Journal Article

Frequent reduction of gap junctional intercellular communication and connexin43 expression in human and mouse lung carcinoma cells.

K Cesen-Cummings, M J Fernstrom, A M Malkinson and R J Ruch

in Carcinogenesis

Volume 19, issue 1, pages 61-67
Published in print January 1998 | ISSN: 0143-3334
Published online January 1998 | e-ISSN: 1460-2180 | DOI: http://dx.doi.org/10.1093/carcin/19.1.61
Frequent reduction of gap junctional intercellular communication and connexin43 expression in human and mouse lung carcinoma cells.

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The reduced gap junctional intercellular communication (GJIC) and gap junction protein (connexin) expression that have been noted in many neoplastic cell types may contribute to the neoplastic phenotype. We assessed GJIC (by fluorescent dye micro-injection) and connexin expression (by Northern blotting, Western blotting and immunohistochemistry) in five mouse and 17 human lung carcinoma cell lines; both measures were lower in neoplastic cells compared to non-transformed lung epithelial cells. Other connexins were not detected in these cells. Co-culture experiments indicated that carcinoma cell lines able to transfer dye among themselves (homologous GJIC) had little capacity for dye-coupling with non-transformed cells (heterologous GJIC). Southern blot analyses indicated that reductions in GJIC and connexin43 expression were not due to deletions or rearrangements of this gene, but were more likely accounted for by transcriptional down-regulation and/or post-transcriptional factors. No correlations between GJIC and known oncogene and tumor suppressor gene alterations in the human lung carcinoma cells were apparent, suggesting that other mechanisms down-regulate GJIC in these cells. Since the neoplastic cell lines exhibited low GJIC (either homologous or heterologous), this characteristic may be involved in expression of the neoplastic phenotype.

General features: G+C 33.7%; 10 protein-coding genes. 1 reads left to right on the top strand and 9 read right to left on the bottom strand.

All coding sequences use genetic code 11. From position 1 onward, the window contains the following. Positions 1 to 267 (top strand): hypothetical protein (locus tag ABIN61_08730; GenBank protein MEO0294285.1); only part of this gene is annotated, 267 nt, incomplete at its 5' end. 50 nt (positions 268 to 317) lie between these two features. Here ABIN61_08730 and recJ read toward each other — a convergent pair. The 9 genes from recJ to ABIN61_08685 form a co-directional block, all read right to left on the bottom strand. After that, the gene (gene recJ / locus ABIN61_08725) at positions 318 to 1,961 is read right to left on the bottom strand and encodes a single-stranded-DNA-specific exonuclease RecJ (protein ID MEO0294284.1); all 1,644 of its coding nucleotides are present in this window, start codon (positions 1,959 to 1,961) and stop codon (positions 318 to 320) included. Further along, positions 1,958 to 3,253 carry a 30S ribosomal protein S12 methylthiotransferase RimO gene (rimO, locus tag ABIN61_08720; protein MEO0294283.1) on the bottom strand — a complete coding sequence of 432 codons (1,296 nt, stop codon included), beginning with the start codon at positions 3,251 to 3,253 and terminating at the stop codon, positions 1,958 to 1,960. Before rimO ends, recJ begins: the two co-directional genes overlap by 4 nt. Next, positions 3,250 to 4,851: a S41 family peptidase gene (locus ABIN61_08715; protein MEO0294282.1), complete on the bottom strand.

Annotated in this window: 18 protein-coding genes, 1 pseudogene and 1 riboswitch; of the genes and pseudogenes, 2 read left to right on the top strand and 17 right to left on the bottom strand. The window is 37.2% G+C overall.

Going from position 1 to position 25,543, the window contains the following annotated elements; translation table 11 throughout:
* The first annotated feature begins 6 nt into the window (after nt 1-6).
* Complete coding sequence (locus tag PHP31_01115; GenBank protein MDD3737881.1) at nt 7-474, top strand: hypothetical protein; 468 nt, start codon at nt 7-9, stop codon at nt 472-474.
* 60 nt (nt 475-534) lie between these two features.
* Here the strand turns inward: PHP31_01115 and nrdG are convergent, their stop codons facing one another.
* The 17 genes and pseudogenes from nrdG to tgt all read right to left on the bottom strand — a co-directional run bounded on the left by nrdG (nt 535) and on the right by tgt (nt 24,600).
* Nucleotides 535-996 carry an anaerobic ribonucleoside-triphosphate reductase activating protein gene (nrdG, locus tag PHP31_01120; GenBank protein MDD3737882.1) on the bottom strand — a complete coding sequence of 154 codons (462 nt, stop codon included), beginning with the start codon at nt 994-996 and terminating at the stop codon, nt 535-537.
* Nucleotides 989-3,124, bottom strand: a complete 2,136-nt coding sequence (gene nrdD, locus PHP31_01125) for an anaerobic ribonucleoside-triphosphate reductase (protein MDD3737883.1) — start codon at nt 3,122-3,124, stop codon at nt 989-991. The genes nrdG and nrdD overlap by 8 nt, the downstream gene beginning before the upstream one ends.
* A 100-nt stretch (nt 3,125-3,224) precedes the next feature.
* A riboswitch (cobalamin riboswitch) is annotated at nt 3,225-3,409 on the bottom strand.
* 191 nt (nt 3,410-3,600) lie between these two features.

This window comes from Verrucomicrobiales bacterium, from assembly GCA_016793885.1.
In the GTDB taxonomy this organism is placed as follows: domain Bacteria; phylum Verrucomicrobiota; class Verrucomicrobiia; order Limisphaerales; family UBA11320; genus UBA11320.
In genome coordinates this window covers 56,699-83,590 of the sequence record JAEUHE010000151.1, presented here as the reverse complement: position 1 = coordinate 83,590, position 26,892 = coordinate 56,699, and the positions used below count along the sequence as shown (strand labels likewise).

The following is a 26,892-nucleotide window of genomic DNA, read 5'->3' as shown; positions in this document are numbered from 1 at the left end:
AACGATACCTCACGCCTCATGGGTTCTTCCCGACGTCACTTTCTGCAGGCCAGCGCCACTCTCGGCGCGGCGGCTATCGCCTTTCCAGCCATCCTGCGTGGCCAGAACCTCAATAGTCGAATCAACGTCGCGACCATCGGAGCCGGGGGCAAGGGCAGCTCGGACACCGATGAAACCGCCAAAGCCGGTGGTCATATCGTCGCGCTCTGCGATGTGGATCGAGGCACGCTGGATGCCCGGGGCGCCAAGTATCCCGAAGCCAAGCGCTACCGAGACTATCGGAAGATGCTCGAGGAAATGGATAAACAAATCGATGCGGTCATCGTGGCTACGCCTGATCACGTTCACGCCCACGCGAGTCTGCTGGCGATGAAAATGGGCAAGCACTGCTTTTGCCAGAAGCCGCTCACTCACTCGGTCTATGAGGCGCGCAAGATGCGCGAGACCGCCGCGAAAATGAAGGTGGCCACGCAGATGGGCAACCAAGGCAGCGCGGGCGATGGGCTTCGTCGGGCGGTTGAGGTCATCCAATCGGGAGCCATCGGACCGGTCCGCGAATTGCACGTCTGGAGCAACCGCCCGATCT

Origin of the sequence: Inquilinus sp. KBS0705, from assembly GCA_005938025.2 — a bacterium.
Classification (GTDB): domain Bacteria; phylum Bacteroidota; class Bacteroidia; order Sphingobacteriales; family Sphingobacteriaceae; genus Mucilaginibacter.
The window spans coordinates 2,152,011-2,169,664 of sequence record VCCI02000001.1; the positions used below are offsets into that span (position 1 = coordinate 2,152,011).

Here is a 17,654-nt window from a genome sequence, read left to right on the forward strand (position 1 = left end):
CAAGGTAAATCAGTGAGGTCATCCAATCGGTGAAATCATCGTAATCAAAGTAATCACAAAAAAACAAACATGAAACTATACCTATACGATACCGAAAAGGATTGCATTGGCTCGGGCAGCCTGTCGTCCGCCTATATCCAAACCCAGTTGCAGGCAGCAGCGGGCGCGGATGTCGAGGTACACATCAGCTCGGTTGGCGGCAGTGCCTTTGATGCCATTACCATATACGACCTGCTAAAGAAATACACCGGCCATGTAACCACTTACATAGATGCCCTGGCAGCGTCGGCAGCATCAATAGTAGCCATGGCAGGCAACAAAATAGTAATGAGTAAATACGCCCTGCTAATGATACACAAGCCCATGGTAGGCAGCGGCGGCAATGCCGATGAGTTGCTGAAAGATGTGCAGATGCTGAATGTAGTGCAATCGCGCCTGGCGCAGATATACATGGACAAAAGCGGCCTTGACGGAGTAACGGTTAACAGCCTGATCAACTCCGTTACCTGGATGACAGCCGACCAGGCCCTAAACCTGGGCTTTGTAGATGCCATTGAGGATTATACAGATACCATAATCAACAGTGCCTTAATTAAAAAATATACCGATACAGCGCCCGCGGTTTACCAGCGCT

Journal Article.  0 words. 

Subjects: Clinical Cytogenetics and Molecular Genetics

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